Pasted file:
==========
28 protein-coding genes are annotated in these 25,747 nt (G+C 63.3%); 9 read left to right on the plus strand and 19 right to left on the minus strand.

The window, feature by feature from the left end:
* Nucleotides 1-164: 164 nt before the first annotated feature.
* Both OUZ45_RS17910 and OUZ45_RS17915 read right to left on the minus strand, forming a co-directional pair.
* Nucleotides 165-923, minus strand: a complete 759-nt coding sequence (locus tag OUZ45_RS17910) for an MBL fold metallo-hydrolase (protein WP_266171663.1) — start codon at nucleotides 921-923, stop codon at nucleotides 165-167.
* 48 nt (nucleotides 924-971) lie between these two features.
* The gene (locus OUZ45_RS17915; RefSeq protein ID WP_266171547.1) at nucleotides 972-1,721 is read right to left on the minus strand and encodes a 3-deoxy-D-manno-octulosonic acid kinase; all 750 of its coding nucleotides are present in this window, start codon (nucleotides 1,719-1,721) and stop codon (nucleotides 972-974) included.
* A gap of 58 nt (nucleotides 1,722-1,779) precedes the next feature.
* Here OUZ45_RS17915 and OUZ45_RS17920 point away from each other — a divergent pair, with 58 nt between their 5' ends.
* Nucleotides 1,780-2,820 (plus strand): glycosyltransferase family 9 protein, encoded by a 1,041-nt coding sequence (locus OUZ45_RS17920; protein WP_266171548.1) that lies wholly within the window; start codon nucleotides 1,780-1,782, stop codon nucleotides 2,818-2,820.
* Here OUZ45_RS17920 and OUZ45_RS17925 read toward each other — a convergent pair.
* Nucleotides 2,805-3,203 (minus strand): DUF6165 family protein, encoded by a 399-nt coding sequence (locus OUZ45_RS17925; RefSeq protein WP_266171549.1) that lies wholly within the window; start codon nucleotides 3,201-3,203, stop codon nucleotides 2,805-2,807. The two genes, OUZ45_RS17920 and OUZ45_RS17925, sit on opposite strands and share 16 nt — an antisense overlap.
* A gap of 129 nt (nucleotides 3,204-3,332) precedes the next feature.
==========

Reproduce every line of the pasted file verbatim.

28 protein-coding genes are annotated in these 25,747 nt (G+C 63.3%); 9 read left to right on the plus strand and 19 right to left on the minus strand.

The window, feature by feature from the left end:
* Nucleotides 1-164: 164 nt before the first annotated feature.
* Both OUZ45_RS17910 and OUZ45_RS17915 read right to left on the minus strand, forming a co-directional pair.
* Nucleotides 165-923, minus strand: a complete 759-nt coding sequence (locus tag OUZ45_RS17910) for an MBL fold metallo-hydrolase (protein WP_266171663.1) — start codon at nucleotides 921-923, stop codon at nucleotides 165-167.
* 48 nt (nucleotides 924-971) lie between these two features.
* The gene (locus OUZ45_RS17915; RefSeq protein ID WP_266171547.1) at nucleotides 972-1,721 is read right to left on the minus strand and encodes a 3-deoxy-D-manno-octulosonic acid kinase; all 750 of its coding nucleotides are present in this window, start codon (nucleotides 1,719-1,721) and stop codon (nucleotides 972-974) included.
* A gap of 58 nt (nucleotides 1,722-1,779) precedes the next feature.
* Here OUZ45_RS17915 and OUZ45_RS17920 point away from each other — a divergent pair, with 58 nt between their 5' ends.
* Nucleotides 1,780-2,820 (plus strand): glycosyltransferase family 9 protein, encoded by a 1,041-nt coding sequence (locus OUZ45_RS17920; protein WP_266171548.1) that lies wholly within the window; start codon nucleotides 1,780-1,782, stop codon nucleotides 2,818-2,820.
* Here OUZ45_RS17920 and OUZ45_RS17925 read toward each other — a convergent pair.
* Nucleotides 2,805-3,203 (minus strand): DUF6165 family protein, encoded by a 399-nt coding sequence (locus OUZ45_RS17925; RefSeq protein WP_266171549.1) that lies wholly within the window; start codon nucleotides 3,201-3,203, stop codon nucleotides 2,805-2,807. The two genes, OUZ45_RS17920 and OUZ45_RS17925, sit on opposite strands and share 16 nt — an antisense overlap.
* A gap of 129 nt (nucleotides 3,204-3,332) precedes the next feature.